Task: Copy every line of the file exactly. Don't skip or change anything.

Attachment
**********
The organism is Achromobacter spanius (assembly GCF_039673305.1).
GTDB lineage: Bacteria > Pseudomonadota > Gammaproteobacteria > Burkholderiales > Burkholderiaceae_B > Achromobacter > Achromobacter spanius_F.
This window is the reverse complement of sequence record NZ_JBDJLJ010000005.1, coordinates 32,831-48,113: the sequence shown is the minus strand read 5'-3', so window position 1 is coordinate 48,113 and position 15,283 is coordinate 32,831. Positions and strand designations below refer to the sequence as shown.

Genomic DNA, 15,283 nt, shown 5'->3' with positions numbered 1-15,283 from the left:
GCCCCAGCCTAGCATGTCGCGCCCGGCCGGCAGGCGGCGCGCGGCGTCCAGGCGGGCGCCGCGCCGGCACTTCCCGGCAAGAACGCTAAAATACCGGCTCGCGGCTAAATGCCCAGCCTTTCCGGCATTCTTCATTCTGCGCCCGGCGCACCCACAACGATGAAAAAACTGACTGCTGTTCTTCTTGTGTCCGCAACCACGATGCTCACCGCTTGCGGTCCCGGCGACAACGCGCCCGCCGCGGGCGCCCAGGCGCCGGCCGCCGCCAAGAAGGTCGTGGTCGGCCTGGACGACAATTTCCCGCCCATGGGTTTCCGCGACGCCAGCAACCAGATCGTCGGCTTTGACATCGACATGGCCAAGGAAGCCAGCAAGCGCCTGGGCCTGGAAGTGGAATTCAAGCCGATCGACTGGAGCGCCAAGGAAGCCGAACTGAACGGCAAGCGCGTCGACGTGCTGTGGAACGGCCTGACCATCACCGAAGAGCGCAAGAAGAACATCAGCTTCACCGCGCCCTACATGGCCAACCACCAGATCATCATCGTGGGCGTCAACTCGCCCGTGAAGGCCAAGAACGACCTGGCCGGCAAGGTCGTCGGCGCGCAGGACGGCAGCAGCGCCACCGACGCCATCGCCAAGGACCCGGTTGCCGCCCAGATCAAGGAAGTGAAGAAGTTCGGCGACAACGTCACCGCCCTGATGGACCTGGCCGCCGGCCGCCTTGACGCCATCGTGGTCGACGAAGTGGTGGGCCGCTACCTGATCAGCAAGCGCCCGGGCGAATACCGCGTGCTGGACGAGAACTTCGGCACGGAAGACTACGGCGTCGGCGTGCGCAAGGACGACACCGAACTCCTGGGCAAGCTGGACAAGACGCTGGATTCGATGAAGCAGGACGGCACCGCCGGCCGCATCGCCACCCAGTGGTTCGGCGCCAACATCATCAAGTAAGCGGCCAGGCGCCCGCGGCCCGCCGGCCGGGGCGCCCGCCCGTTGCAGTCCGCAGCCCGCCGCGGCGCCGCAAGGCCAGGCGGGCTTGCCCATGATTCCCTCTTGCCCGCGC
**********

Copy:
The organism is Achromobacter spanius (assembly GCF_039673305.1).
GTDB lineage: Bacteria > Pseudomonadota > Gammaproteobacteria > Burkholderiales > Burkholderiaceae_B > Achromobacter > Achromobacter spanius_F.
This window is the reverse complement of sequence record NZ_JBDJLJ010000005.1, coordinates 32,831-48,113: the sequence shown is the minus strand read 5'-3', so window position 1 is coordinate 48,113 and position 15,283 is coordinate 32,831. Positions and strand designations below refer to the sequence as shown.

Genomic DNA, 15,283 nt, shown 5'->3' with positions numbered 1-15,283 from the left:
GCCCCAGCCTAGCATGTCGCGCCCGGCCGGCAGGCGGCGCGCGGCGTCCAGGCGGGCGCCGCGCCGGCACTTCCCGGCAAGAACGCTAAAATACCGGCTCGCGGCTAAATGCCCAGCCTTTCCGGCATTCTTCATTCTGCGCCCGGCGCACCCACAACGATGAAAAAACTGACTGCTGTTCTTCTTGTGTCCGCAACCACGATGCTCACCGCTTGCGGTCCCGGCGACAACGCGCCCGCCGCGGGCGCCCAGGCGCCGGCCGCCGCCAAGAAGGTCGTGGTCGGCCTGGACGACAATTTCCCGCCCATGGGTTTCCGCGACGCCAGCAACCAGATCGTCGGCTTTGACATCGACATGGCCAAGGAAGCCAGCAAGCGCCTGGGCCTGGAAGTGGAATTCAAGCCGATCGACTGGAGCGCCAAGGAAGCCGAACTGAACGGCAAGCGCGTCGACGTGCTGTGGAACGGCCTGACCATCACCGAAGAGCGCAAGAAGAACATCAGCTTCACCGCGCCCTACATGGCCAACCACCAGATCATCATCGTGGGCGTCAACTCGCCCGTGAAGGCCAAGAACGACCTGGCCGGCAAGGTCGTCGGCGCGCAGGACGGCAGCAGCGCCACCGACGCCATCGCCAAGGACCCGGTTGCCGCCCAGATCAAGGAAGTGAAGAAGTTCGGCGACAACGTCACCGCCCTGATGGACCTGGCCGCCGGCCGCCTTGACGCCATCGTGGTCGACGAAGTGGTGGGCCGCTACCTGATCAGCAAGCGCCCGGGCGAATACCGCGTGCTGGACGAGAACTTCGGCACGGAAGACTACGGCGTCGGCGTGCGCAAGGACGACACCGAACTCCTGGGCAAGCTGGACAAGACGCTGGATTCGATGAAGCAGGACGGCACCGCCGGCCGCATCGCCACCCAGTGGTTCGGCGCCAACATCATCAAGTAAGCGGCCAGGCGCCCGCGGCCCGCCGGCCGGGGCGCCCGCCCGTTGCAGTCCGCAGCCCGCCGCGGCGCCGCAAGGCCAGGCGGGCTTGCCCATGATTCCCTCTTGCCCGCGC